Like Barbra Streisand and Pete Townsend, the 10th President had a large, prominent nose.
He fathered 15 children with two different wives. His first wife, Letitia Tyler, popped out eight children and then died, making Tyler a widower. She was the first first lady to die while her husband was in office.
While he was still president, at age 53, John Tyler married again, to a wealthy 24-year-old named Julia Gardiner. Yes, she was just 24! They remained happily married long after his presidency and she popped out seven children. Julia Gardiner Tyler came from a rich family and was a society girl. She hired a publicist who named her “The Lovely Lady Presidentress” in newspaper articles, a title that did not stick.
Tyler survived a ghastly cannon fire disaster aboard a brand new Navy battleship in which his Secretary of State, his Secretary of the Navy, and several other dignitaries were killed. Julia’s father was also killed, and Tyler carried her off the boat in his arms after she fainted.
Tyler was elected vice president under William Henry Harrison (aka Old Tippecanoe; their campaign slogan had been “Tippecanoe and Tyler too”) but Harrison died after a month in office. A president had never died in office before, and the line of succession under the constitution wasn’t considered entirely clear on what to do. Tyler fought those who wanted to refer to him as “acting president” and took control of the federal government and the Cabinet, and took the presidential oath of office, setting a precedent for the smooth and orderly transition of power.
As president, Tyler successfully negotiated a dispute with Great Britain over the border between Maine and Canada. He opened up trade channels with China. He strengthened the Navy. He fought hard to annex Texas, which had recently declared independence from Mexico, and he finally accomplished that just days before he left office. He clashed with the powerful Senator Henry Clay.
Tyler issued tons of vetoes, and that caused many in Congress to hate him. He was burned in effigy, there was a move to impeach him, and his political opponents labeled him “His Accidency.” In an act of defiance, his entire Cabinet save one resigned on the same day. He had been elected on the Whig ticket, but when he did not go along with what the party wanted the Whigs expelled him. In the election of 1844 he tried running under his own party but it was futile. He later dropped out of the race and threw his support to Polk, largely to prevent Clay, whom he loathed, from getting elected.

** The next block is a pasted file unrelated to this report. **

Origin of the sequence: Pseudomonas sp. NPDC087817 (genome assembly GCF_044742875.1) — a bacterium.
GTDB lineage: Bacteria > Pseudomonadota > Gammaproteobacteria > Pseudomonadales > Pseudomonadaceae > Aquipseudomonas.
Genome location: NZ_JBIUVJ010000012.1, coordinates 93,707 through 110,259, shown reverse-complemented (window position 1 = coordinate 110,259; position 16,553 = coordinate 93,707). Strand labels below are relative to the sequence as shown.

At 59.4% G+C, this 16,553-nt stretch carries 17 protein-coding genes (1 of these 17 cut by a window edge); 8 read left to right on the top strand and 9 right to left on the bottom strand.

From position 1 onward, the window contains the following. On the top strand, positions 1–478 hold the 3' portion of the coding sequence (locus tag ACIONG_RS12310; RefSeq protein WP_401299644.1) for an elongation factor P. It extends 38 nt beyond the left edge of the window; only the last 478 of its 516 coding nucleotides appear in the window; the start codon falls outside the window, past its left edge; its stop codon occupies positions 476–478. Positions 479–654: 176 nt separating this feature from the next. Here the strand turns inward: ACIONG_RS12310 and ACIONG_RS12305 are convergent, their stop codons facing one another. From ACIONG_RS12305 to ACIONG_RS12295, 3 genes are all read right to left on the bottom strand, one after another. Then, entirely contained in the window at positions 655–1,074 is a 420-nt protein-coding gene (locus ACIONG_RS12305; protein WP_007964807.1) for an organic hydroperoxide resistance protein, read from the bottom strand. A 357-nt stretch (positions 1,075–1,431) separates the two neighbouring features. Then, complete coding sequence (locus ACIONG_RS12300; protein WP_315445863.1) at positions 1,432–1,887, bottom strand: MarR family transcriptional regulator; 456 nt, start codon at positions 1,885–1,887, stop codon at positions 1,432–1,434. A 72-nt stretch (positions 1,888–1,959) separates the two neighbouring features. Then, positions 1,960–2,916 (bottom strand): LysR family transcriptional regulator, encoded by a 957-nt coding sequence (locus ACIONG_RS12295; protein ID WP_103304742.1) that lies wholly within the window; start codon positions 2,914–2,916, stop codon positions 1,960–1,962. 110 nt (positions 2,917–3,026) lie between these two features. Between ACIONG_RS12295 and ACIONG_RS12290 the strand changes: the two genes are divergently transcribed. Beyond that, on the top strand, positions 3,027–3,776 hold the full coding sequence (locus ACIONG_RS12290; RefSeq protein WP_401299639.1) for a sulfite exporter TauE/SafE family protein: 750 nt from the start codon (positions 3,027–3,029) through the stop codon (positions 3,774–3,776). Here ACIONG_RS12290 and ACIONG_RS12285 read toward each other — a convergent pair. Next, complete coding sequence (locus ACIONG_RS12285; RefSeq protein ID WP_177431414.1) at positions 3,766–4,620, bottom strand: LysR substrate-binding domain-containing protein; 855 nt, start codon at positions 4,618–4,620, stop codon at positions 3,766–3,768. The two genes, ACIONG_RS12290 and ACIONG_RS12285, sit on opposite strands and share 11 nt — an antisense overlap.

Earlier in his career, Tyler had served in the Virginia state legislature and as governor of Virginia, and he served in the U.S. House of Representatives and the U.S. Senate.
John Tyler, the nation’s 10th president, was not the first nor would he be the last to own slaves. Like many of the late 18th and early 19th Century presidents, Tyler was born into a slave society, an economy that was dependent upon forced, unpaid labor. Most of our early presidents knew that this system was unsustainable, and most also realized that the divisions between north and south over the institution would ultimately lead to civil war. Tyler, sadly, toward the end of his life, betrayed the constitution he had sworn to uphold and died on the wrong side of history. Less than two years before his death, the aged former president participated in a peace commission to avert conflict, but he ultimately sided with Virginia in seceding from the union. He was then elected to the House of Representatives — for the Confederacy. This was long after he had left the White House and just months before he died. His coffin was draped in the Confederate flag. In my view he died a traitor to the United States, which taints his what he accomplished as president. This is sad, because his accomplishments were not minor.
As presidential biographies go, I found Gary May’s “John Tyler,” part of the American Presidents Series, to be adequate. It was a short book about someone who is today a mostly forgotten president, but I sure learned a lot.